Plan B involves removing the intake boot and the two phillips head screws that hold the throttle body to the intake. Flip the throttle body upside down. Now you should see a black plastic cover that goes over the switch. Pull it off and set it aside. You will see the metal arm of the switch that rides up against the plastic cam that actuates the switch. The end of the arm is in the shape of a “U”. Use a pair of needle nose pliers and tweak the very end of the arm. You want to bend the part of the “U” that touches against the cam so that the “U” is just a little bit wider than it was (not a bunch, just a tweak). Now flip the switch over and try the test again. Tweak the “U” until the switch works properly at idle position. Now put everything back together and start the van. It should idle properly at around 950 rpms.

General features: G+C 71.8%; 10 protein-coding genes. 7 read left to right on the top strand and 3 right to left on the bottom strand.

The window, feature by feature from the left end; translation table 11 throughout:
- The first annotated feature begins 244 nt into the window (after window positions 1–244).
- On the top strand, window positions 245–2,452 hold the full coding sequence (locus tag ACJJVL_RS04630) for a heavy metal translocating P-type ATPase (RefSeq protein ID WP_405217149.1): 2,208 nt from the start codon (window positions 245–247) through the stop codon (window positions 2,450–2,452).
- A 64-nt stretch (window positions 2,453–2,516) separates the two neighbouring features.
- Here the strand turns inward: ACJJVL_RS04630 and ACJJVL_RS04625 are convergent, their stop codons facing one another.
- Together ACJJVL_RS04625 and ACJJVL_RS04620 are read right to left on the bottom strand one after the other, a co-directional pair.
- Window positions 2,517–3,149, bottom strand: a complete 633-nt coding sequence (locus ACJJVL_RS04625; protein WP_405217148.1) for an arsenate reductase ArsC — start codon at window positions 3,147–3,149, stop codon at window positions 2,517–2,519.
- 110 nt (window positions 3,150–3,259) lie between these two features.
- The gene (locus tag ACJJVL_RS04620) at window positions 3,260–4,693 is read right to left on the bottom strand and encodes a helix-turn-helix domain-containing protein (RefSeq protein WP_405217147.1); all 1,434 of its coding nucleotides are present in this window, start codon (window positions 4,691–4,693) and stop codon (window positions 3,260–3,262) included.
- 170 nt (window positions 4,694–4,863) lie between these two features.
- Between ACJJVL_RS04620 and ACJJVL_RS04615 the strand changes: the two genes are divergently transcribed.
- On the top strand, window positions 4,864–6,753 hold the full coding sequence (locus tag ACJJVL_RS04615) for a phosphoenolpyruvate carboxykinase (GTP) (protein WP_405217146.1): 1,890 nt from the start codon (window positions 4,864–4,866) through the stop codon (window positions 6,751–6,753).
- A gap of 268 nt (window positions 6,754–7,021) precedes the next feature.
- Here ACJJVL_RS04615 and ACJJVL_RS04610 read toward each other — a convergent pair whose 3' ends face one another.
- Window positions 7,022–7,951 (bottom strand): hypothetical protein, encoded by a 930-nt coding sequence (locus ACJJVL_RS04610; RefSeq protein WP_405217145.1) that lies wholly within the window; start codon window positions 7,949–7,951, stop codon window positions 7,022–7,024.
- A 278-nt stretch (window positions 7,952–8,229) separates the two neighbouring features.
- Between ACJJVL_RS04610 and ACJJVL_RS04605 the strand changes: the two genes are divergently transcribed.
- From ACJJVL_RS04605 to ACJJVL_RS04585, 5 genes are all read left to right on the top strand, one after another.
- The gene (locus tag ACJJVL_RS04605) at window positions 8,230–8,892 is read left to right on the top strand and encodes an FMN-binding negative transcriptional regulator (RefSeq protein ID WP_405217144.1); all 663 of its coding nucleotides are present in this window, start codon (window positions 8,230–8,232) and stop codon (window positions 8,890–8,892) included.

If you try to adjust your switch and it doesn’t click at all no matter what you do to it, most likely your switch itself is bad and needs to be replaced. You can also check it with an ohm meter to see if it is actually working electrically. You want to see “open” or infinite resistance when the switch is off idle and “closed” or very low resistance when the switch clicks at idle position and at full throttle position. To know what I am talking about, set your meter to ohms and just hold the two test leads apart. That is “open” so what ever your meter is reading at that point is what it should read at when the circuit is open. Now touch the two leads together. The meter may read zero or a very low resistance depending on how sensitive your meter is. That reading is what you should be looking for when the switch is closed or a very low ohm reading just above that. If it is reading hundreds or or thousands of ohms then the switch is bad. Do the readings a few times until you get some consistent readings.